The selection committee confirms I am still definitely in the running. They only have five applicants total who are at all viable, and they won't be interviewing them all. Some of the committee thinks I am the strongest applicant. But the chair of the committee gets the final say, as it's his research funding. I asked him if he could hold the interviews any sooner due to my job offer from Other University, and he said no. So I take that (and the fact that he wouldn't hire me back in November) as evidence that he is, at the least, unexcited about my application.

If I got it, this job would be a lower academic level, at about half the salary of the other job, a four or five year fixed term with no possibility of continuing afterwards, and working for someone who is unenthusiastic about employing me. The actual work would be fun, and actually very similar to what I'd do at the other university. And it would be continuing at this highly ranked university where my husband has a better chance of getting future employment.

My questions
So what to do? Should I even wait and attend the interview next week and then wait to find out whether I am successful, given that this means delaying my acceptance of the other job by longer than they would prefer? (They initially asked me to make a decision by early next week, but I might be able to persuade them to wait.) I'm tending towards thinking that the other job is so much better in so many ways that I should just accept it and withdraw my application for the postdoc here. This is what my husband says he thinks I should do too.

Secondly, am I really screwing up my husband's career here? He is willing to make the sacrifice for me, but it is a big sacrifice I am asking. It's kind of his turn (I came to Australia for him), but I don't want to ruin his life.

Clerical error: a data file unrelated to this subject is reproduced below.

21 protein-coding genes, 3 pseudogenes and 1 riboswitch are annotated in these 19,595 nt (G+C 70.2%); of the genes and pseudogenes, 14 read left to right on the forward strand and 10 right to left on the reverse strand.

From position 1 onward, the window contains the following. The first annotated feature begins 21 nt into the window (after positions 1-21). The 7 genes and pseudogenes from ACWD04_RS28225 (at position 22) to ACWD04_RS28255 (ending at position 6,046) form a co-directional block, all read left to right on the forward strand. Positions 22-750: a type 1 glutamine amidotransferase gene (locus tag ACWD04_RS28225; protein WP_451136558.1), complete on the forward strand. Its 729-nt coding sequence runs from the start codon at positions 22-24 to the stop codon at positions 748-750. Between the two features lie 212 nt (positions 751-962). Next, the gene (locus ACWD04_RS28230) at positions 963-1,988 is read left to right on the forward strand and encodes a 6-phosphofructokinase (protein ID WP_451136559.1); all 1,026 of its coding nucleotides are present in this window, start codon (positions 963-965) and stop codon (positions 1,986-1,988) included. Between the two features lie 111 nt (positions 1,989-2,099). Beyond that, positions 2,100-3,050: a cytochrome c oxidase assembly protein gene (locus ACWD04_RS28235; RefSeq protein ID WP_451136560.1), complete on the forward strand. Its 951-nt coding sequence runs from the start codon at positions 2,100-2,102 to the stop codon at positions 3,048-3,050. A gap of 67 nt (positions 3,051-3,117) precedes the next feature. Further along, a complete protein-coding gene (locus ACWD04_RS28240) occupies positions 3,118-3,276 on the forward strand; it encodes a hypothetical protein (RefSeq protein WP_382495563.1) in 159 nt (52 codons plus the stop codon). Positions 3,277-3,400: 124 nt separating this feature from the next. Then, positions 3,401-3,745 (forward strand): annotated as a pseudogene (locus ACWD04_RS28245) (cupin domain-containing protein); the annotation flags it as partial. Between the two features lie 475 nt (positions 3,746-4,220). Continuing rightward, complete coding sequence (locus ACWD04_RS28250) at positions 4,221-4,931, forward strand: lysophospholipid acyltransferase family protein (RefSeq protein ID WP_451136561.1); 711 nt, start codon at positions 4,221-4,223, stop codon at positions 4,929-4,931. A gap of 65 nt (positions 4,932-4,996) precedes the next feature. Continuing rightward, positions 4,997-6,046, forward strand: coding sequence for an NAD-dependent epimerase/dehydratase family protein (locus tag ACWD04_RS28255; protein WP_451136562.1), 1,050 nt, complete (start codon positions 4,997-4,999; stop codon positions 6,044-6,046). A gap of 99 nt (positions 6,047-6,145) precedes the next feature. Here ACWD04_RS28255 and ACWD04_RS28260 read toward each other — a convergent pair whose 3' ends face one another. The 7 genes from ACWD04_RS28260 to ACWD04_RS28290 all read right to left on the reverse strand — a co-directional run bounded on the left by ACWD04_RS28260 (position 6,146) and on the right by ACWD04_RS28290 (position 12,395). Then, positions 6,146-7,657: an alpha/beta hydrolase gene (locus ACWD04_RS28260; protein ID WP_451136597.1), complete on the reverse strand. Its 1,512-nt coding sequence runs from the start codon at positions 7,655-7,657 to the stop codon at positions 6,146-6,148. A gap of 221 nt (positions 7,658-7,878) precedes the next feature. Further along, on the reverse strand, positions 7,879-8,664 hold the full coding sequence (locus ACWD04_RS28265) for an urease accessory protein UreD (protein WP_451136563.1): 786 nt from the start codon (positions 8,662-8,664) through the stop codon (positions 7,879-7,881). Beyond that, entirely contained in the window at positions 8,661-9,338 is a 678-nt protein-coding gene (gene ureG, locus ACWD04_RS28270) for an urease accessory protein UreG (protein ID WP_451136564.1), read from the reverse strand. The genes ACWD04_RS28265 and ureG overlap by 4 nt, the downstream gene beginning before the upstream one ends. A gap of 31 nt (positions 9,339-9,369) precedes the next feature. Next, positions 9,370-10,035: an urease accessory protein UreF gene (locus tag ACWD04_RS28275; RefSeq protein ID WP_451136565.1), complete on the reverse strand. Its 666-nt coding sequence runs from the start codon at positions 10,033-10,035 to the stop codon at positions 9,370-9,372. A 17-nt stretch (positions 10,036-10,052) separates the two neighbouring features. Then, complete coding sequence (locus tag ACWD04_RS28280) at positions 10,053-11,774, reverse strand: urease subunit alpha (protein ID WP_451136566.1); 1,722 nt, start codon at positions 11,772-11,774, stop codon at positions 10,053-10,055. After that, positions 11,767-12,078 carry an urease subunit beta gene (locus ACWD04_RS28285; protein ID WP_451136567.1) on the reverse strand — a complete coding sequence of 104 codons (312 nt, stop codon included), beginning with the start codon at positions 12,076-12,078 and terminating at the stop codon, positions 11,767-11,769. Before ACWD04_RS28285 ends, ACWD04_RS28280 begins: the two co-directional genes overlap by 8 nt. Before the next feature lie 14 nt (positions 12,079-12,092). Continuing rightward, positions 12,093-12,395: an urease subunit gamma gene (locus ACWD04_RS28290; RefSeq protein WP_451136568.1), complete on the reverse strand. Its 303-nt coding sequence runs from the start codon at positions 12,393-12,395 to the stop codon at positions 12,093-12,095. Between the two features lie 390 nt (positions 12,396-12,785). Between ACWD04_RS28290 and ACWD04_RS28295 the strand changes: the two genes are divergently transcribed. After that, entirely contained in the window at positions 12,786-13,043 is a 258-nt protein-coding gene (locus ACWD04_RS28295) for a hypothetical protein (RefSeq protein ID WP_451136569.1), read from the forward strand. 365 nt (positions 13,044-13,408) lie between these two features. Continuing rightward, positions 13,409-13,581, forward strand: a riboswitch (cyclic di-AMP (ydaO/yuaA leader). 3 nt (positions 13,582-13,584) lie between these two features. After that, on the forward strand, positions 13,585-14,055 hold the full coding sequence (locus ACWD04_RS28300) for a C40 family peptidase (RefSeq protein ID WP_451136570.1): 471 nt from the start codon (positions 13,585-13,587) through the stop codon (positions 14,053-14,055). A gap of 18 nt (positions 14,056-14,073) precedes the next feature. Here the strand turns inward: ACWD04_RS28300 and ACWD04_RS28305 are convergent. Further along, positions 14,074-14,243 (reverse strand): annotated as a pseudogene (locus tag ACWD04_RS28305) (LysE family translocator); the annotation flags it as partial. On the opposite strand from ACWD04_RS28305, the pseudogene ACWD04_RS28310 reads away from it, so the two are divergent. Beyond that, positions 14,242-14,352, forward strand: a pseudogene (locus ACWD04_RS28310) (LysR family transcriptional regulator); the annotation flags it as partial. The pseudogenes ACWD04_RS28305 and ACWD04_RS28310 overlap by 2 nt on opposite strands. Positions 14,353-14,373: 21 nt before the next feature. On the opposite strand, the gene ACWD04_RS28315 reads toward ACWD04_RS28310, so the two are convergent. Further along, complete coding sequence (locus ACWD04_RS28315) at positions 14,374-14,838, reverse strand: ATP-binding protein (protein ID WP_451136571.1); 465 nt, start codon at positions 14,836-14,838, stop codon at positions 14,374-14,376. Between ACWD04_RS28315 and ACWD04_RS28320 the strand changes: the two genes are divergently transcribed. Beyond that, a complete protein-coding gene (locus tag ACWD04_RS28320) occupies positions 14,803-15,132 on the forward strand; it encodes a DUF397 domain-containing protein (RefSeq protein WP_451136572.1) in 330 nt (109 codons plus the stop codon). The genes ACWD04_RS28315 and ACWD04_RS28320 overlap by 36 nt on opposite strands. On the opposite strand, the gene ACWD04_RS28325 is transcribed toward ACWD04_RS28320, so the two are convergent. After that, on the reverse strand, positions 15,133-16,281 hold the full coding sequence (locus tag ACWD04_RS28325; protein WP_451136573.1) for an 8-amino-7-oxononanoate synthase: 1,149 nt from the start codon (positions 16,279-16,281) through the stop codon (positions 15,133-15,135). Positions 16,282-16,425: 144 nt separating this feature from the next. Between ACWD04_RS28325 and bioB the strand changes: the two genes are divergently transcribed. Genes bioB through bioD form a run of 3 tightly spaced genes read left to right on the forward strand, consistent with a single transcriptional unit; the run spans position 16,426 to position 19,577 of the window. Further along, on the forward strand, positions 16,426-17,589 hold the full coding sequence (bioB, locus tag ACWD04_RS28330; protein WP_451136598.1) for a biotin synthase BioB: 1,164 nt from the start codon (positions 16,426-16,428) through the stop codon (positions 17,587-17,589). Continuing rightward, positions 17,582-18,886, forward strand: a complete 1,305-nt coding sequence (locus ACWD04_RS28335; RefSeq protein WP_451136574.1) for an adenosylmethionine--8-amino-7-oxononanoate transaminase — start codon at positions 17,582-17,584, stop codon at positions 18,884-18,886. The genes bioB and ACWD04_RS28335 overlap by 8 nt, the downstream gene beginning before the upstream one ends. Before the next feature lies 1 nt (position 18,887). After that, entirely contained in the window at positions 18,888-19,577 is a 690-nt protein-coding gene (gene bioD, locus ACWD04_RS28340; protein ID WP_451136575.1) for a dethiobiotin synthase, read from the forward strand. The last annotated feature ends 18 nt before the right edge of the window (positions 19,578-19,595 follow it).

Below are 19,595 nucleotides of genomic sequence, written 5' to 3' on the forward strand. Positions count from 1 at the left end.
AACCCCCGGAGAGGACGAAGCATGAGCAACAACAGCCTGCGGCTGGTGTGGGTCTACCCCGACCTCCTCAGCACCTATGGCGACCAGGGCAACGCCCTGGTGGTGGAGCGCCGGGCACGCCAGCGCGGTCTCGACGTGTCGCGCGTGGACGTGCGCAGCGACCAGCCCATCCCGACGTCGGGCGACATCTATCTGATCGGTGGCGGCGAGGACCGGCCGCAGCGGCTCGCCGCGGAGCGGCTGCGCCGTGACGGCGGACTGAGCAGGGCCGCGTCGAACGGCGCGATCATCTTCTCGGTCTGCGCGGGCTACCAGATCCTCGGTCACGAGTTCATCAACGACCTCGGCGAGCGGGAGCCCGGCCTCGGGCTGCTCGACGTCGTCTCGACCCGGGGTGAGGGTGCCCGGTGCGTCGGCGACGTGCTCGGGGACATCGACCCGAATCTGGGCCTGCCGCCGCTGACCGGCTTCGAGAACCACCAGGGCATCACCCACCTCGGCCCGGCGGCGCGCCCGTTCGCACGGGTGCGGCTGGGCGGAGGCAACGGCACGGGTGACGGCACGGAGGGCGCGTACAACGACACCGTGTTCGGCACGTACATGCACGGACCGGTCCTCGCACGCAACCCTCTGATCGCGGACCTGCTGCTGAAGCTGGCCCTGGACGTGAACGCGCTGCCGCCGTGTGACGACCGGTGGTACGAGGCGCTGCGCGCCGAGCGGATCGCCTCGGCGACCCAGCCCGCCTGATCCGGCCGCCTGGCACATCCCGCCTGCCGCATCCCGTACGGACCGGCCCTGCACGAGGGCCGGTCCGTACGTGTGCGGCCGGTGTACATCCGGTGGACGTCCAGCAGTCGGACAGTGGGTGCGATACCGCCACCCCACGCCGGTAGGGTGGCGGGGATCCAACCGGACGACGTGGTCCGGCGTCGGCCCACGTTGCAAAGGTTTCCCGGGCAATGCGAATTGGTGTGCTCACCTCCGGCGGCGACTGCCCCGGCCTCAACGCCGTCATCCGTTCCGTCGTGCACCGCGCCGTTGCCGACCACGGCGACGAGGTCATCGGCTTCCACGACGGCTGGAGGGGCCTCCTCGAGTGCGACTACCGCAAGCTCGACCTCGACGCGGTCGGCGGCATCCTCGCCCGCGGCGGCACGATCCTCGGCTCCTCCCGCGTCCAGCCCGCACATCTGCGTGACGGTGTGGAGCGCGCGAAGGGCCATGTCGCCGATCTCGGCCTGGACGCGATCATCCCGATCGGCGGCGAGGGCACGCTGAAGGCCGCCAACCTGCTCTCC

And finally, I haven't mentioned this other job possibility to the university I have an offer from, because (a) I don't actually have a competing offer, just an interview, and (b) it is a worse job on paper in every way, so it doesn't seem like great negotiation fodder. Is this a mistake? I am currently still negotiating the details of salary with the other university. If I mention the postdoc, and they ask about the salary, I'd have to admit it's ridiculously low, which would seem to work against me. But I know that being (perhaps) about to have a competing offer is traditionally something someone brings up in negotiation.
posted by lollusc to Work & Money (20 answers total) 2 users marked this as a favorite
 
I think the cost of living in New City is rather higher than Old City (if I'm reading you correctly) so the higher salary won't necessarily go as far one might expect. That aside, your position at Old University sounds precarious. The committee chair is unenthusiastic about you, so your long-term future isn't really secure there. And your husband has been trying to find a permanent place at Old University for some years, so he's probably exhausted all current possibilities; New University will at least offer the chance of finding something more stable.

I'd go with New University and its New Opportunities. Best of luck, whatever you do.
posted by Joe in Australia at 11:00 PM on March 18 [4 favorites]


The alternative doesn't sound like a viable option. That's kind of offensive that they were like, "You're OK but we want to see if we can find someone better." I absolutely wouldn't count on it and I wouldn't mention it, personally.